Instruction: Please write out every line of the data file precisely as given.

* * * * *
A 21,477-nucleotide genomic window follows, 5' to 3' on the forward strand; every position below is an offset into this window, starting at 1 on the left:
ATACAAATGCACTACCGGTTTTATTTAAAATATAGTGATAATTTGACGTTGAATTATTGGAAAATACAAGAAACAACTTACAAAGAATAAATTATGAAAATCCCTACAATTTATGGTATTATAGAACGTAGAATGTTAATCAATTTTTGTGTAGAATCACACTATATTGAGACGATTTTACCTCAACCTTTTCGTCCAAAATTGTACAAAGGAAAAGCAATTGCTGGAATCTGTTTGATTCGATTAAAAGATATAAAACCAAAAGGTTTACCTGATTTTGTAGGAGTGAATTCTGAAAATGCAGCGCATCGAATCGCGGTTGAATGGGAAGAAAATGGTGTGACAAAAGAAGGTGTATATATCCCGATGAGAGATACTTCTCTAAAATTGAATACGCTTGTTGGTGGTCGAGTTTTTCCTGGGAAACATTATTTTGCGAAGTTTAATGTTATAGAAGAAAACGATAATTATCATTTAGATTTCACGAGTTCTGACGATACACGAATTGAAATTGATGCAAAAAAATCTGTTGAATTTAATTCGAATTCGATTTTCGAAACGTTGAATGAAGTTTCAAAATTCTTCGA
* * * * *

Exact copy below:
A 21,477-nucleotide genomic window follows, 5' to 3' on the forward strand; every position below is an offset into this window, starting at 1 on the left:
ATACAAATGCACTACCGGTTTTATTTAAAATATAGTGATAATTTGACGTTGAATTATTGGAAAATACAAGAAACAACTTACAAAGAATAAATTATGAAAATCCCTACAATTTATGGTATTATAGAACGTAGAATGTTAATCAATTTTTGTGTAGAATCACACTATATTGAGACGATTTTACCTCAACCTTTTCGTCCAAAATTGTACAAAGGAAAAGCAATTGCTGGAATCTGTTTGATTCGATTAAAAGATATAAAACCAAAAGGTTTACCTGATTTTGTAGGAGTGAATTCTGAAAATGCAGCGCATCGAATCGCGGTTGAATGGGAAGAAAATGGTGTGACAAAAGAAGGTGTATATATCCCGATGAGAGATACTTCTCTAAAATTGAATACGCTTGTTGGTGGTCGAGTTTTTCCTGGGAAACATTATTTTGCGAAGTTTAATGTTATAGAAGAAAACGATAATTATCATTTAGATTTCACGAGTTCTGACGATACACGAATTGAAATTGATGCAAAAAAATCTGTTGAATTTAATTCGAATTCGATTTTCGAAACGTTGAATGAAGTTTCAAAATTCTTCGA